“I started with spoken word poetry,” Kelvyn Colt declares when I ask him if he could tell me a bit about how he started on his musical journey. Colt, who just arrived in New York after spending a couple of days in LA, explained that turning to music as a career was more of a spark than a slow-burning feeling. Three weeks after getting into uni to study law, the German-born artist surprised his parents by coming home one day and announcing that he’s choosing music. We laughed about how “well” his parents took it, but the world, especially Triple Black Heart Gang – his dedicated fan base – is happy he won the war.
Since then, he’s given us groundbreaking hits like “Bury Me Alive,” which has accumulated over a million views on YouTube and counting, and collaborated with some of the world’s biggest brands, including Cartier, Louis Vuitton, Nike, Mercedes-Benz, and more, and he’s got a whole lot more coming.
Young Kelvyn Colt loved writing poetry, and the older he got, the longer his poems got, but at the time, he didn’t really know just how similar his poems are to rap. He credits the likes of Tupac for helping him to understand that his poetry could translate into another form of art; rap.
When we got to talking about his upcoming EP German Angst, I could really hear the passion in his voice and how proud he is of having created the project, which was inspired by the pandemic and the protests of 2020/2021. But the main theme was mental health, something he felt people didn’t talk about much, even though many people were heaved down by the burden of it as a result of the fear and instability that came with that time period.
“German culture is very hesitant, they like to overthink things. They’re scared of new things. They’re very careful and anxious about change,” he says of the reason he named the EP German Angst. “There’s a concept in art and literature called German Angst that talks about it.”
Colt went the extra mile to make people open up about their worries and fears by renting boards he called “GERMAN ANGST billboards” across Berlin, Hamburg, and other places, and inviting people to share their “angst” and “wishes” on them. One of his favorite phrases borne of this initiative is “I’m scared of losing control.” And while we both argued on what control could mean, he insisted that “control” is an illusion and that the realization that we can only “manage” and not “control” every aspect of our lives will allow us to breathe easily. However, his main reason for the campaign was to open discussion around mental health and get people to change their perceptions of it. As he says, we don’t hide physical wounds and illnesses like “fever”, so why should we hide or even be ashamed that we’re experiencing mental pressures?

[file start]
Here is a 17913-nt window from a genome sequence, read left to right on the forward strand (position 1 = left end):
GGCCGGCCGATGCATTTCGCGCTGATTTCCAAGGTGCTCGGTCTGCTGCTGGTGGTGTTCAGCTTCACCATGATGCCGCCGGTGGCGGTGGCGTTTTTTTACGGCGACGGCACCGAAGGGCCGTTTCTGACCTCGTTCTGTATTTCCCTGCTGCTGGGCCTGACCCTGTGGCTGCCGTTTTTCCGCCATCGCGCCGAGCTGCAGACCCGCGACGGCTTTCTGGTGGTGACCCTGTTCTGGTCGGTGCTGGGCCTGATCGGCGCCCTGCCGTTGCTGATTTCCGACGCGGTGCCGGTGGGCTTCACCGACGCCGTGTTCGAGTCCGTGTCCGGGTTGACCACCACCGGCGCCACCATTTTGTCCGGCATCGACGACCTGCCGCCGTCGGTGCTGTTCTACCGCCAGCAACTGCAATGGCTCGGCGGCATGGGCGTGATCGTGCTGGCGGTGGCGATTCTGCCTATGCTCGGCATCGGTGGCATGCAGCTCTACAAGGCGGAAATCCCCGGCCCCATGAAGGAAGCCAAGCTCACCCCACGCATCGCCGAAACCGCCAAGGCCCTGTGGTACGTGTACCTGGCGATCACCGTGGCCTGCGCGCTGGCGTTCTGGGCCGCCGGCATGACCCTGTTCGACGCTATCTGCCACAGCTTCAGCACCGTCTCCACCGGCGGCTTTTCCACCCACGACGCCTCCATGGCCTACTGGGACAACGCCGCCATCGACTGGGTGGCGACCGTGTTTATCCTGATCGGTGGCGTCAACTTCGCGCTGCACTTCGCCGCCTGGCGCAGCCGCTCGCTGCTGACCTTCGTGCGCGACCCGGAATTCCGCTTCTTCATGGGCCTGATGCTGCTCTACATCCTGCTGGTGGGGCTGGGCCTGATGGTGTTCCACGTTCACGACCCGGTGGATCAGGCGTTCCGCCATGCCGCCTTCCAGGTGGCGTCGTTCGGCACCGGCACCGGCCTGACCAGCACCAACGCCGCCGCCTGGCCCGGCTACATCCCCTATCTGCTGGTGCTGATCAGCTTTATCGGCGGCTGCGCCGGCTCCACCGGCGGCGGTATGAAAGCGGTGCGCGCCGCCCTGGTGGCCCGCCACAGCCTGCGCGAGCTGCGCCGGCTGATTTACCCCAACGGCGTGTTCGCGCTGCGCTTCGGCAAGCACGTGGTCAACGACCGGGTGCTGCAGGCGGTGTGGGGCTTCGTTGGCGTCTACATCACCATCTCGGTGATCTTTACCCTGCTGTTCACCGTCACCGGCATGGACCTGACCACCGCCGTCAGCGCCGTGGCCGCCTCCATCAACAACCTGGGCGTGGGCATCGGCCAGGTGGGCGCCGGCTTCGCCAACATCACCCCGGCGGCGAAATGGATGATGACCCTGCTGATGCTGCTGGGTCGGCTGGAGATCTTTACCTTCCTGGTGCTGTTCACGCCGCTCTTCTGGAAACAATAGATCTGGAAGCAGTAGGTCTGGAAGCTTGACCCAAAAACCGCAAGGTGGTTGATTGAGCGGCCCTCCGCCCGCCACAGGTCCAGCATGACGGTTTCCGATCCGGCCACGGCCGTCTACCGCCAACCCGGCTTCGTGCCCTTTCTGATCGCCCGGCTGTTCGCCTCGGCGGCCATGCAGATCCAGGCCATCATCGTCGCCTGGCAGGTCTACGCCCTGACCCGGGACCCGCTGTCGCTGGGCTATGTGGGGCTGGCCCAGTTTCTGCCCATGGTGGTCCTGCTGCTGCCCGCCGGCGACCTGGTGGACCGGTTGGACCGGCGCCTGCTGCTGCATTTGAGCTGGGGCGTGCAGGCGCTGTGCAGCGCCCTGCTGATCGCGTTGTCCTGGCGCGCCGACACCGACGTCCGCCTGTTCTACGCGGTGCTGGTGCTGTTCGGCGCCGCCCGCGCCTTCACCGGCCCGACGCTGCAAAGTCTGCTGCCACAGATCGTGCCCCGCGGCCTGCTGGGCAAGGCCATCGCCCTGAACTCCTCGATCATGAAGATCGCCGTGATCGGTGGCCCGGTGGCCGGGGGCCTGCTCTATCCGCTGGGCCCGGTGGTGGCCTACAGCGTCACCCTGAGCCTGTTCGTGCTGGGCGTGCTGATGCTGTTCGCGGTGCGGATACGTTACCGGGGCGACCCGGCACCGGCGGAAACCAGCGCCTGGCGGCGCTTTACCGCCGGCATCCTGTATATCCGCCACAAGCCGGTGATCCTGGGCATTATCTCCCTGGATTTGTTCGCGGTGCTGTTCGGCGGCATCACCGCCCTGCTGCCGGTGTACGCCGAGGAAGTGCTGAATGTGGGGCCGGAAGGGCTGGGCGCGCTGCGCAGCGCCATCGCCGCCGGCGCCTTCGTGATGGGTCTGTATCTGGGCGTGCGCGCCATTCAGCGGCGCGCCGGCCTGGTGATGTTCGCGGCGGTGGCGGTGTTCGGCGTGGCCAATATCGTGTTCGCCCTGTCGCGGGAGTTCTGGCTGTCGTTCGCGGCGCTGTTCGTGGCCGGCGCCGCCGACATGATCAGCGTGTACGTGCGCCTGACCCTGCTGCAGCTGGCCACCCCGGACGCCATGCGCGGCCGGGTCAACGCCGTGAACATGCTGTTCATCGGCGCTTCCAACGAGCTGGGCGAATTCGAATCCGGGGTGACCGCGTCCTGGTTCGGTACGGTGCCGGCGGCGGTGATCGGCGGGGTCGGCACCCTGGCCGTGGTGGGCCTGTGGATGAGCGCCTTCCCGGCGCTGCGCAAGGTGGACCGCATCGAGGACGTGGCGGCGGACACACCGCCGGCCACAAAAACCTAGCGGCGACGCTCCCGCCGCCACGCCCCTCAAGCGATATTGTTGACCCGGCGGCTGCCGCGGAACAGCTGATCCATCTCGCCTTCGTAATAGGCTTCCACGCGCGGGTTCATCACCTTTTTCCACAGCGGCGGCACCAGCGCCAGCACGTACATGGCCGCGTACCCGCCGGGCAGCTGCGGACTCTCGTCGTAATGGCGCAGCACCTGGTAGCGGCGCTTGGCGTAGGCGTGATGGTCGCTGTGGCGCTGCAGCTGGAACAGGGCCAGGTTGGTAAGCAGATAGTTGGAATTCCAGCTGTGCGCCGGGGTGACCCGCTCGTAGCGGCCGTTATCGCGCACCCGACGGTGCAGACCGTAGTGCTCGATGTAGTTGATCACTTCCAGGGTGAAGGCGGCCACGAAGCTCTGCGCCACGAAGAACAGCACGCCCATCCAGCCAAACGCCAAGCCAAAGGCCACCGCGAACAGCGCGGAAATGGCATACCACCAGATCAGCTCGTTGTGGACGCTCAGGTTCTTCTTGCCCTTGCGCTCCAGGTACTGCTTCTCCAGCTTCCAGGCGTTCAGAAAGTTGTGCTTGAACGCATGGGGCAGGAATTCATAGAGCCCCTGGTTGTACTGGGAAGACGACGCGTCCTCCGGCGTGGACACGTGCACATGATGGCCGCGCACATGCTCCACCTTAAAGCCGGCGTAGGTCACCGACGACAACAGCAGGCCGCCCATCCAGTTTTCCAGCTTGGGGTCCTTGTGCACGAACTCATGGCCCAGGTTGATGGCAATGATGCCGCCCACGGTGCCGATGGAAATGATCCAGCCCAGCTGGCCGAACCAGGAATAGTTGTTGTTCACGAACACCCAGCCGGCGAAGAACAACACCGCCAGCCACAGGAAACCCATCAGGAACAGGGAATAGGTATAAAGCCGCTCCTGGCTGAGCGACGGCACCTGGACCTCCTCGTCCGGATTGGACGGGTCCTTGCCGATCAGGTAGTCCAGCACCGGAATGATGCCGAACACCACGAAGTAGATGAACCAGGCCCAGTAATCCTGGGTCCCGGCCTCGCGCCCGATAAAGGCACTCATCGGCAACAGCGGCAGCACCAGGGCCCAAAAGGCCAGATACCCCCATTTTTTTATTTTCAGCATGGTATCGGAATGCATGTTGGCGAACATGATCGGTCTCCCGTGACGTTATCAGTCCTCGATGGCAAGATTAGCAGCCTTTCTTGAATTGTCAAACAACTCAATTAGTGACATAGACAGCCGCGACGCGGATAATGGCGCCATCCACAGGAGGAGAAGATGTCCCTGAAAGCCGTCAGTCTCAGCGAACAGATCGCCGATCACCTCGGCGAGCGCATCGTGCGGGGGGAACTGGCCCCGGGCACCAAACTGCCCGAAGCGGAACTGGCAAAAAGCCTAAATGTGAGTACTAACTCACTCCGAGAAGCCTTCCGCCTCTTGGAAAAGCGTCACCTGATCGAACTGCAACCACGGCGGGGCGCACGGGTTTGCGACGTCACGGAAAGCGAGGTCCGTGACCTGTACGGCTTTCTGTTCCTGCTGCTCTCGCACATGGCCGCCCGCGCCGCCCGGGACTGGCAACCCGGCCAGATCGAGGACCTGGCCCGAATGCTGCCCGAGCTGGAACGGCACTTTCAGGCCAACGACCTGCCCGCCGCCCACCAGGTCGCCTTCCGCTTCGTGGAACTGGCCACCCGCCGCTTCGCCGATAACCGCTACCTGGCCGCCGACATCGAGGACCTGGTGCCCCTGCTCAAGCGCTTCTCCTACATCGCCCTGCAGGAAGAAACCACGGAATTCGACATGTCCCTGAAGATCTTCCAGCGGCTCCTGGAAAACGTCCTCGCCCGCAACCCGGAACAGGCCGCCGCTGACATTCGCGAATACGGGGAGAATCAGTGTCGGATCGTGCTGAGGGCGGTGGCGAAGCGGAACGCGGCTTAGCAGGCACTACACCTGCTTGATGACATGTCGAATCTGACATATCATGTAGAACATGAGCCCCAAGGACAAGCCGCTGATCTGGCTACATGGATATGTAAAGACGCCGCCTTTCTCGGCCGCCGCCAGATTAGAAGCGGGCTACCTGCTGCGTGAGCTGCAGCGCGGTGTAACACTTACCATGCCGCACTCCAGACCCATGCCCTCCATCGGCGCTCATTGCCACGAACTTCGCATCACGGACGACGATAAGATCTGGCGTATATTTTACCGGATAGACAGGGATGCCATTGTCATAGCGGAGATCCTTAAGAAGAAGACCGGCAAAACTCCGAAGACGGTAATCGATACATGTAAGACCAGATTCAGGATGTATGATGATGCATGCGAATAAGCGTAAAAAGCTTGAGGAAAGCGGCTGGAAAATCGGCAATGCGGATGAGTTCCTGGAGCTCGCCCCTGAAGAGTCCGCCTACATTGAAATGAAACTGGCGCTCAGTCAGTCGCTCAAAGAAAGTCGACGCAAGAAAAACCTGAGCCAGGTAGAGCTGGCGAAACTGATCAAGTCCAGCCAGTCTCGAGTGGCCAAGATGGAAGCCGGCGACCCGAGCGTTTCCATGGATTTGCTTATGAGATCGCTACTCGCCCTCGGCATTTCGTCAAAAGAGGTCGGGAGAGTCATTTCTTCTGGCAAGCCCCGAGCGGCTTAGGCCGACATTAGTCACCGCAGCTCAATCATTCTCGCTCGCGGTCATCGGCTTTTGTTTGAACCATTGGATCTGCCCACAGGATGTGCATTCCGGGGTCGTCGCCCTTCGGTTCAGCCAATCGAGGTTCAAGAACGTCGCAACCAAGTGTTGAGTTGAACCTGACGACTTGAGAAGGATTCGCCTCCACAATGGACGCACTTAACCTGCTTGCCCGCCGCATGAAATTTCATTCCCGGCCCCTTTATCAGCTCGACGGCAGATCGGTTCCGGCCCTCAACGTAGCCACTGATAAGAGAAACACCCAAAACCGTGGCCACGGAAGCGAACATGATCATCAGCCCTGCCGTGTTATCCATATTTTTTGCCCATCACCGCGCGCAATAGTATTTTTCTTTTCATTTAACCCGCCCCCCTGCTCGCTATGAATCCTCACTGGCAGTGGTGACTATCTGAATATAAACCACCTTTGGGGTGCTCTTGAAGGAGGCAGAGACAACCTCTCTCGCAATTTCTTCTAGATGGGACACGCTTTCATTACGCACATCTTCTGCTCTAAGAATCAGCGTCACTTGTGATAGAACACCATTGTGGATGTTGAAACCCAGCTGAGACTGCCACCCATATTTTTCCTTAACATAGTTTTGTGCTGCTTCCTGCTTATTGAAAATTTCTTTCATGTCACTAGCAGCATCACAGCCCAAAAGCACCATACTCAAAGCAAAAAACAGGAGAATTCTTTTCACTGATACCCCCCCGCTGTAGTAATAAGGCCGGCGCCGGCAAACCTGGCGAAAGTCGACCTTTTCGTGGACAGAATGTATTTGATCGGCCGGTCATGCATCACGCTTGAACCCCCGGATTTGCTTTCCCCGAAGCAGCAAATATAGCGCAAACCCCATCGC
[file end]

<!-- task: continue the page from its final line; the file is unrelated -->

Kicking this year off with the upbeat track “EYE4EYE” – a song he says is about the “hypocrisy I recognize within myself and therefore also in other people when it comes to how we deal with morals, our own emotions, and topics such as revenge” – you can see Colt positioning himself to be the voice that drives a cultural revolution. The track premiered on January 27, just two days after a protest in Berlin saw him and dozens of others take to the street to raise awareness of the need to change the fear Germans harbor for “change.”
“I sip on holy water, hope it gon’ take the pain away,” he raps in the beginning of the track that alternates between wanting to let his anger go and acting on it. It’s especially hard for him to not act because “mama raised a stand-up guy.” By the time we get to the second verse, the structure changes to that of having a conversation with a friend, who wants him to take action against “Rich the Kid” who “stole three thousand dollars.” Throughout the track, we see him grapple between the intense emotions rage can bring and his morals; “Talk to God, might change mind, talk to my boys, we rob ‘em blind.”
When it comes to the video for “EYE4EYE,” Colt included more than a few nods to his favorite movies and pop culture moments. He also confesses that he’s put as much thought into the aesthetics of the visuals as he does on the lyrics themselves. If you ask him why, he’ll tell you that he’s “a big fan of beautiful things”, aesthetics and symbolism.
Curious, I probed him about what he’ll be doing after German Angst drops on March 17, and while he was a bit sketchy and dodgy with the details, I learned that he plans to put on one-of-a-kind shows for his fans. Moving away from traditional concerts, Colt will be introducing shows that promote “immersive experiences” by tailoring the snacks, the drinks, and even the smell – and so many other elements he refuses to name – around the music so that people can feel more when they’re at the shows.
He understands that setting it up will be hard, so he and his team are working around the idea of a mini-residency. But don’t worry, Colt will still get to perform in different cities around the world, (he gave me a few locations, but I don’t think his promotional manager will be thrilled if I mention them just yet).
Colt comes across as a genuine artist who is really excited about his work, and while there’s the money and the fame to be excited about (duh!), he’s more interested in learning that people relate to what he’s doing. With German Angst, he’s looking forward to bringing communities together and igniting important conversations on culture, mental health, and change. He’s currently got his sights set on breaking in America and something tells me he’s got what it takes to take Hollywood by storm.